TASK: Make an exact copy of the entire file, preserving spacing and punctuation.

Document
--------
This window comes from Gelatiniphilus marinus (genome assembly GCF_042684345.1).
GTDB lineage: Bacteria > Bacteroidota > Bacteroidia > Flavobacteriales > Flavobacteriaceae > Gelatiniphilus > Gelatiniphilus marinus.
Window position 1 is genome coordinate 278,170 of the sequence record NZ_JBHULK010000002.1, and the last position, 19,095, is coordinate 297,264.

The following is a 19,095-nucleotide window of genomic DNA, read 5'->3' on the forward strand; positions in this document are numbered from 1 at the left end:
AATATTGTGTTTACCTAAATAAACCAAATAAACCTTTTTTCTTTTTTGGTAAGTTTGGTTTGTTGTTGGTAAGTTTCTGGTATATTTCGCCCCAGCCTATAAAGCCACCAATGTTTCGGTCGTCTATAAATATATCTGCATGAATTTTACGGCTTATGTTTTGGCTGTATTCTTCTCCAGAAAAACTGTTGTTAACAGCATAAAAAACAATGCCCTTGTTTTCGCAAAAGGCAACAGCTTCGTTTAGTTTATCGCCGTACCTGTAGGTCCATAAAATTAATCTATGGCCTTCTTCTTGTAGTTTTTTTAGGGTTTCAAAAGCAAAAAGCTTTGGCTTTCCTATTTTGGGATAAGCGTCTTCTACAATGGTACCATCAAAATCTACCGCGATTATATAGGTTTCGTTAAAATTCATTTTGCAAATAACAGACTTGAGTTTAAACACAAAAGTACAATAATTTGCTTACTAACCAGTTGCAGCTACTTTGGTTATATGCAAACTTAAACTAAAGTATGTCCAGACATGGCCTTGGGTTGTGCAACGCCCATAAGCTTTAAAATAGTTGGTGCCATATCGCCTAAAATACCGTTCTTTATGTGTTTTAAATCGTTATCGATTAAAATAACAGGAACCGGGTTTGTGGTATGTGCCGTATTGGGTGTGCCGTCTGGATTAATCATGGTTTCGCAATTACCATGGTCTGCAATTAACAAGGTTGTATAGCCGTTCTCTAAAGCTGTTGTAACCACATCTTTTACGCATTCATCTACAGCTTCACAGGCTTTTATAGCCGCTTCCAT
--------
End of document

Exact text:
This window comes from Gelatiniphilus marinus (genome assembly GCF_042684345.1).
GTDB lineage: Bacteria > Bacteroidota > Bacteroidia > Flavobacteriales > Flavobacteriaceae > Gelatiniphilus > Gelatiniphilus marinus.
Window position 1 is genome coordinate 278,170 of the sequence record NZ_JBHULK010000002.1, and the last position, 19,095, is coordinate 297,264.

The following is a 19,095-nucleotide window of genomic DNA, read 5'->3' on the forward strand; positions in this document are numbered from 1 at the left end:
AATATTGTGTTTACCTAAATAAACCAAATAAACCTTTTTTCTTTTTTGGTAAGTTTGGTTTGTTGTTGGTAAGTTTCTGGTATATTTCGCCCCAGCCTATAAAGCCACCAATGTTTCGGTCGTCTATAAATATATCTGCATGAATTTTACGGCTTATGTTTTGGCTGTATTCTTCTCCAGAAAAACTGTTGTTAACAGCATAAAAAACAATGCCCTTGTTTTCGCAAAAGGCAACAGCTTCGTTTAGTTTATCGCCGTACCTGTAGGTCCATAAAATTAATCTATGGCCTTCTTCTTGTAGTTTTTTTAGGGTTTCAAAAGCAAAAAGCTTTGGCTTTCCTATTTTGGGATAAGCGTCTTCTACAATGGTACCATCAAAATCTACCGCGATTATATAGGTTTCGTTAAAATTCATTTTGCAAATAACAGACTTGAGTTTAAACACAAAAGTACAATAATTTGCTTACTAACCAGTTGCAGCTACTTTGGTTATATGCAAACTTAAACTAAAGTATGTCCAGACATGGCCTTGGGTTGTGCAACGCCCATAAGCTTTAAAATAGTTGGTGCCATATCGCCTAAAATACCGTTCTTTATGTGTTTTAAATCGTTATCGATTAAAATAACAGGAACCGGGTTTGTGGTATGTGCCGTATTGGGTGTGCCGTCTGGATTAATCATGGTTTCGCAATTACCATGGTCTGCAATTAACAAGGTTGTATAGCCGTTCTCTAAAGCTGTTGTAACCACATCTTTTACGCATTCATCTACAGCTTCACAGGCTTTTATAGCCGCTTCCAT